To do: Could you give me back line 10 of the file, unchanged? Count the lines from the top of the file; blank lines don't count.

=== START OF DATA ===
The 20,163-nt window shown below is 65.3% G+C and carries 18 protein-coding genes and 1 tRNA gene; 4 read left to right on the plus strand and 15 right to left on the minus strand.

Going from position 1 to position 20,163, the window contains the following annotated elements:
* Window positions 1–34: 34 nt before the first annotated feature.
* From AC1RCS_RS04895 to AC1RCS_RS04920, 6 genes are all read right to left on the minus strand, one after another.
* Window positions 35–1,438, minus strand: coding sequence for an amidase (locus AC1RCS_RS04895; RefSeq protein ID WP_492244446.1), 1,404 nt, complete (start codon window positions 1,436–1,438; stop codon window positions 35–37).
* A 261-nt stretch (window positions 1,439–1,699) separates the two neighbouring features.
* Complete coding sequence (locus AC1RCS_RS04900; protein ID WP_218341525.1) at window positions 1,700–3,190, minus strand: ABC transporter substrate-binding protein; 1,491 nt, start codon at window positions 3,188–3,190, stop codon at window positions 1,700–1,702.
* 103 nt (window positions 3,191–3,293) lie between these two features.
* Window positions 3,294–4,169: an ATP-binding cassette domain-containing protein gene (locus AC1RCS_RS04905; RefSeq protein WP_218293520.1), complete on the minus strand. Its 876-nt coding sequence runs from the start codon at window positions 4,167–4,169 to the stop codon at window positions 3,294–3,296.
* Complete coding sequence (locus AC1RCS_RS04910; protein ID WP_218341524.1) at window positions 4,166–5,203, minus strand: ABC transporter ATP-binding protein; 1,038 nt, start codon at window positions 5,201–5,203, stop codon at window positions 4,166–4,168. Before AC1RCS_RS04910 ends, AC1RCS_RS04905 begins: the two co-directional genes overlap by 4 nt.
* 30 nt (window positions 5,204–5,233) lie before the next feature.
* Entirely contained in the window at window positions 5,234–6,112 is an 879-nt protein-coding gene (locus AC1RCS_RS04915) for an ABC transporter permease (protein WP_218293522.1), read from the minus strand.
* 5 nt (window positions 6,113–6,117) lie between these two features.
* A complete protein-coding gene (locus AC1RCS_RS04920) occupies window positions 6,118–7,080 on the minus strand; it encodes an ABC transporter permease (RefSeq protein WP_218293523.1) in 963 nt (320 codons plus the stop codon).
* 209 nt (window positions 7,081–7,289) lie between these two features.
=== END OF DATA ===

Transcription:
* Complete coding sequence (locus AC1RCS_RS04910; protein ID WP_218341524.1) at window positions 4,166–5,203, minus strand: ABC transporter ATP-binding protein; 1,038 nt, start codon at window positions 5,201–5,203, stop codon at window positions 4,166–4,168. Before AC1RCS_RS04910 ends, AC1RCS_RS04905 begins: the two co-directional genes overlap by 4 nt.